Tuesday, August 18, 2009

The Case for Prefigurative Economics

There has been a lot of buzz about possible reforms to the current economic system in the US and alternatives to it. I am concerned that this effort is being led by similar mentalities that created the current highly dysfunctional and unjust system. Let me explain. The current system was designed by the ruling class, mostly white men from privileged backgrounds. And the new system is being designed by mostly wealthy white men. Though they may give lip service to things such as increasing relative equality, you will rarely hear them speak of changing the power structure which gave birth to and maintains this economic system and they are not interested in participatory decision-making processes. They still think that they have the best ideas and that the undereducated, relatively unsuccessful bulk of the population doesn’t know how to run an economy or what is actually in their best interest.

There are economists, techies, politicians, social entrepreneurs and venture capitalists who think they have the latest and greatest gimmick (sometimes inaccessible, high tech tools) that will help save the world. Though some of their ideas may be good, they have done little reality checking with the rest of the population and what those people would actually want their economy to look like. They are not interested in listening to and incorporating ideas from regular folks. Underlying this I think is a dangerous attachment to their own egos. They want to assuage their guilt and at the same time become or remain rich or famous. I put Bill Gates in this category. They are not willing to get down with the people to hear their ideas or do the grunt work of building the new economy. They want fancy, sexy applications that they will get credit for. They are not interested in sharing power, the base of their wealth or acknowledgement. They are not interested in being a part of the most basic unsexy things that need to happen to create change. And they often say things like the system we have is not so bad, it just needs some adjustment and innovation. Tell that to the millions who have died from hunger, pollution and hazardous, slave-like work conditions.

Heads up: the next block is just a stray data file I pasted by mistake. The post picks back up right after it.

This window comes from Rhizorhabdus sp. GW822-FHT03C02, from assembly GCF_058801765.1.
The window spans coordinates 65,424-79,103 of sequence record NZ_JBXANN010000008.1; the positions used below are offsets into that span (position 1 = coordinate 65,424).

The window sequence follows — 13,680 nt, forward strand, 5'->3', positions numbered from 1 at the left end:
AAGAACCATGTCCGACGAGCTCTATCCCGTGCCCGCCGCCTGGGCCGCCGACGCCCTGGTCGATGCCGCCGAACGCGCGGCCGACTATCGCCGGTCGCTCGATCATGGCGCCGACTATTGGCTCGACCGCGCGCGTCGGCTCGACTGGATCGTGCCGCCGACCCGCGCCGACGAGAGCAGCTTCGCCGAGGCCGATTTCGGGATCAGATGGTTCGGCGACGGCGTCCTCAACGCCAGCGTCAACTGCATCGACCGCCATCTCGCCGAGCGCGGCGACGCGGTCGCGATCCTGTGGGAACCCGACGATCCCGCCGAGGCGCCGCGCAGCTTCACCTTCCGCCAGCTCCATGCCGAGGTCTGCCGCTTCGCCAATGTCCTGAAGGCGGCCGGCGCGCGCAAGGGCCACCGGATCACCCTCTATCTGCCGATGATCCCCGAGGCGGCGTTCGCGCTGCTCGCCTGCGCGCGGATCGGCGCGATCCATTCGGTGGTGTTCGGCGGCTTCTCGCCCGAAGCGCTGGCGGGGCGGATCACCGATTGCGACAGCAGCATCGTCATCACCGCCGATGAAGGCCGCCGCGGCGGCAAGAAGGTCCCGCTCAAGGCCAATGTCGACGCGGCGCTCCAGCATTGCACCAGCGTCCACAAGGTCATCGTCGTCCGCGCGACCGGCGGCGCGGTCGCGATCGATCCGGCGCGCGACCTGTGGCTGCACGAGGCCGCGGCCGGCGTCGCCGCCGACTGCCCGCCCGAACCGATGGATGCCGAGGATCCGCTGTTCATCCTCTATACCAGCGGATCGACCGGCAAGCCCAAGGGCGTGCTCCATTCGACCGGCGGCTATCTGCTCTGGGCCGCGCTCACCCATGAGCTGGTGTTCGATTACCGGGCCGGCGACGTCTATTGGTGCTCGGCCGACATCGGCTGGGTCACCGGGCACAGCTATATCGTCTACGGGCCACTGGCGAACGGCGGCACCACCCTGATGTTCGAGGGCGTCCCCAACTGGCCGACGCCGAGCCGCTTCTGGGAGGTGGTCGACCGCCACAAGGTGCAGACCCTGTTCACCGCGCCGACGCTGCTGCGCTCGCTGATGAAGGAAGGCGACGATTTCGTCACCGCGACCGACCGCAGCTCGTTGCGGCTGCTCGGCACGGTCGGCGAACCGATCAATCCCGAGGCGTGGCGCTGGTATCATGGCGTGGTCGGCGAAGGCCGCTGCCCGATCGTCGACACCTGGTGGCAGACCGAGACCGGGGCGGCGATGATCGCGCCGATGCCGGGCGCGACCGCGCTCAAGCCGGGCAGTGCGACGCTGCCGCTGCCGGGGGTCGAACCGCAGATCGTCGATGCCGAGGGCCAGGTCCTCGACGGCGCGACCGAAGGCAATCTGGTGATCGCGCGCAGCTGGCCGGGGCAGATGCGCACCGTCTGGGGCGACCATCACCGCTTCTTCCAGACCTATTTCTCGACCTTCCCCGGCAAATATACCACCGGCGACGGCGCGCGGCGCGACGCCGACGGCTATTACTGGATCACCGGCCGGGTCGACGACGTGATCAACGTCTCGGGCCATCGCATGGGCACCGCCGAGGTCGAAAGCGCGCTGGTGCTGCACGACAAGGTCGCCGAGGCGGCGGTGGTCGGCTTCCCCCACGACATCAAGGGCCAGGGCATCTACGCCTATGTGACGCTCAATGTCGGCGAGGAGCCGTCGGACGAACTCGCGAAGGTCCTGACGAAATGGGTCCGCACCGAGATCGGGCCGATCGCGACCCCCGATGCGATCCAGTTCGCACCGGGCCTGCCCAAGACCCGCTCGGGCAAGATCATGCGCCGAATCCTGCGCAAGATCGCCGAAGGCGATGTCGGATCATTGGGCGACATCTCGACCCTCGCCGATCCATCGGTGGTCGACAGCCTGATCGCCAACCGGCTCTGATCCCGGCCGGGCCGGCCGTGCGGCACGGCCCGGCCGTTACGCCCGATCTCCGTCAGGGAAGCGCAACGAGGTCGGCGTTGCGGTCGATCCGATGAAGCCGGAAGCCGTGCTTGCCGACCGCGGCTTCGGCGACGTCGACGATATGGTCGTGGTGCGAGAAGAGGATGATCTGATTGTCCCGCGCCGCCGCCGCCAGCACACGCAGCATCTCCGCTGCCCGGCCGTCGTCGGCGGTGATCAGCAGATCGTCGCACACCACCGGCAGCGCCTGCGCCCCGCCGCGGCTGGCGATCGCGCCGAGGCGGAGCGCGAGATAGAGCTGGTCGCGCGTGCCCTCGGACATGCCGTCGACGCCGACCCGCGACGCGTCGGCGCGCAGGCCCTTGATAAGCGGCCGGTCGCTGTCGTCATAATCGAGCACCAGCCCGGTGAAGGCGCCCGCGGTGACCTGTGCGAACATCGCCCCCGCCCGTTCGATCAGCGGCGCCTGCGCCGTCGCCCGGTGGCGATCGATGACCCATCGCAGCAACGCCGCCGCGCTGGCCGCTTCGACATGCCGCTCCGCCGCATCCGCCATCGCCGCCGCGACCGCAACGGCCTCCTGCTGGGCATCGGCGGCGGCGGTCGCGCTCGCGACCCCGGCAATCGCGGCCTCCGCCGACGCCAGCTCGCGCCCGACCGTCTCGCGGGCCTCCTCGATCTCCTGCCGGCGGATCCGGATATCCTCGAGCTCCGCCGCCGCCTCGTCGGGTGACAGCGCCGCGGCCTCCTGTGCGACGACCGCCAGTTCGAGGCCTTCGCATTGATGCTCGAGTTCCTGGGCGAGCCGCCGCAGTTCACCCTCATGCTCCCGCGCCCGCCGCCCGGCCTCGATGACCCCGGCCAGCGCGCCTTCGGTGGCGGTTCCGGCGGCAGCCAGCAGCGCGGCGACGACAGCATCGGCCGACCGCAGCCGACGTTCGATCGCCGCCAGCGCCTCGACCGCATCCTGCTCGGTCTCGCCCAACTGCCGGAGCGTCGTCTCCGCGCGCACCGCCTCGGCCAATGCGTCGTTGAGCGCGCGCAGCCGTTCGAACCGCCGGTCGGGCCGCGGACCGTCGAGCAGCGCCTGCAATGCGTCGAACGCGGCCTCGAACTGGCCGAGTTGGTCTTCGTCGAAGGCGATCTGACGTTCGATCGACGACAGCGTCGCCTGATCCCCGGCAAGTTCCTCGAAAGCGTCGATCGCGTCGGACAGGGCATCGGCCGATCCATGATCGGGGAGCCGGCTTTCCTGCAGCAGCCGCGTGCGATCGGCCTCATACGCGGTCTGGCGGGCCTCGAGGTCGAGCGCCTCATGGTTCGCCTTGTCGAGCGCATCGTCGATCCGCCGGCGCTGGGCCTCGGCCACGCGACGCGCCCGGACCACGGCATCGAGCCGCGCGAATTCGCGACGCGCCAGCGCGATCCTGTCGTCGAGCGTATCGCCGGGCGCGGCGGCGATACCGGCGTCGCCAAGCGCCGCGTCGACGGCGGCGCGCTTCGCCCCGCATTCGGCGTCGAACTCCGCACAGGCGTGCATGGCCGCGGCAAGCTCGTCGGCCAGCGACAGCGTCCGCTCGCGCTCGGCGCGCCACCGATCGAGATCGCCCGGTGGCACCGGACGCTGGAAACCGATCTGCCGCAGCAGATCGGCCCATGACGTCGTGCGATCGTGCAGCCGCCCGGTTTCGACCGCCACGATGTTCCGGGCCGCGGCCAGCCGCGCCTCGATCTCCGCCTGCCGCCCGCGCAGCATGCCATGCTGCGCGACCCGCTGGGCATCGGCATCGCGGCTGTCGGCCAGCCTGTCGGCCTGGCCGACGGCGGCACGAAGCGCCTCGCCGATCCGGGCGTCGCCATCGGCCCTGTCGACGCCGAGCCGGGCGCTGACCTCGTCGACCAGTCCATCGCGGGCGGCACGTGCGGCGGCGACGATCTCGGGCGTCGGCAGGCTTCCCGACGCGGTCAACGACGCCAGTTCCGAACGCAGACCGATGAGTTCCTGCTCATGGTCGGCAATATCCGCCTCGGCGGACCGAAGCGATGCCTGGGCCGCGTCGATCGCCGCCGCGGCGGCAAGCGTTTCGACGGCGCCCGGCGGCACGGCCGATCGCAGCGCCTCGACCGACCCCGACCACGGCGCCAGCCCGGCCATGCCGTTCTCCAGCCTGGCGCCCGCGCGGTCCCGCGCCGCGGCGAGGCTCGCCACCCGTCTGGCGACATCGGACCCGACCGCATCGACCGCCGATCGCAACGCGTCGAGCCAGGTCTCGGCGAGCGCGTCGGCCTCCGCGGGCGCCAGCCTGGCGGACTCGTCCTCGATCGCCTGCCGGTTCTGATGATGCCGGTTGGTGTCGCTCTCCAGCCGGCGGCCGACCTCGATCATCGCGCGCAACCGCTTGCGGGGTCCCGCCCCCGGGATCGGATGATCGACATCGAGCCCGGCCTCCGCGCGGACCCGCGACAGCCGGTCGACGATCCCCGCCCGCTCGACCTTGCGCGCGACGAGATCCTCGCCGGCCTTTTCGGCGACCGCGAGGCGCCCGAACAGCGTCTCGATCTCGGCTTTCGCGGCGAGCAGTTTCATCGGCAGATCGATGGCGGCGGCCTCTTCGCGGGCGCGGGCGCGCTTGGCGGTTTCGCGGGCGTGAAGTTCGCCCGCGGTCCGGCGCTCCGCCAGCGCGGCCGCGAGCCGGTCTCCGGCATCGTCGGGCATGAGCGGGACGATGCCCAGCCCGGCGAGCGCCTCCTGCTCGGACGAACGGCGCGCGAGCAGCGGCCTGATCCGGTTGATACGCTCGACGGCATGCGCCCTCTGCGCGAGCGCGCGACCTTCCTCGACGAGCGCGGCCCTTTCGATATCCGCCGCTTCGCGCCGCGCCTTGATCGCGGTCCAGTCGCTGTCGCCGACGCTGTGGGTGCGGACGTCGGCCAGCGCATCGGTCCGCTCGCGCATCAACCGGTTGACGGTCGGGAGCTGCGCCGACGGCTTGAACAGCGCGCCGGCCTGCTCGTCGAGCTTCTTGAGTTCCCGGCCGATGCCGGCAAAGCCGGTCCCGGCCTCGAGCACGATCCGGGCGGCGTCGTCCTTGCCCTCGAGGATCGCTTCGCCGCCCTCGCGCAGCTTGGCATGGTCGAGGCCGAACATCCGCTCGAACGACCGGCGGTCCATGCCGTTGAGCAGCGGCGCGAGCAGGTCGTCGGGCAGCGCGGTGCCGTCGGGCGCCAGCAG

Yes, I may be exaggerating the point here in order to illustrate what I see as a potentially serious threat to the integrity of the restructuring of the new economy. History is littered with good intentions gone wrong (as well as nefarious intentions). Royalty, politicians, religious leaders, CEOs, financiers, academics, scientists, representatives in the UN, World Bank and IMF all think they know best. Though they rarely do unless they are they are the best of listeners, humble and not corrupt or driven by ego. It is not that we should shut these people out, we need everyone’s hands on deck, we are all in this together and everyone has a piece of the truth. But I find that even when I am giving the space to speak among these men, I am rarely listened to. And I also know that your experience shapes your perspective on reality and your perspective shapes your decisions. I would not want decisions about our economy to be based on a small, relatively homogeneous range of experience that would affect vast numbers of diverse kinds of people. We don't need more charity, modest reforms and techno-fixes handed down from high pedestals, lest we keep living the same story over and over again. We need to build the new economy from the grassroots up with collective participation of the people. If inefficiency is the price of collective, participatory decision-making, I'd choose less stuff and more peace and justice.

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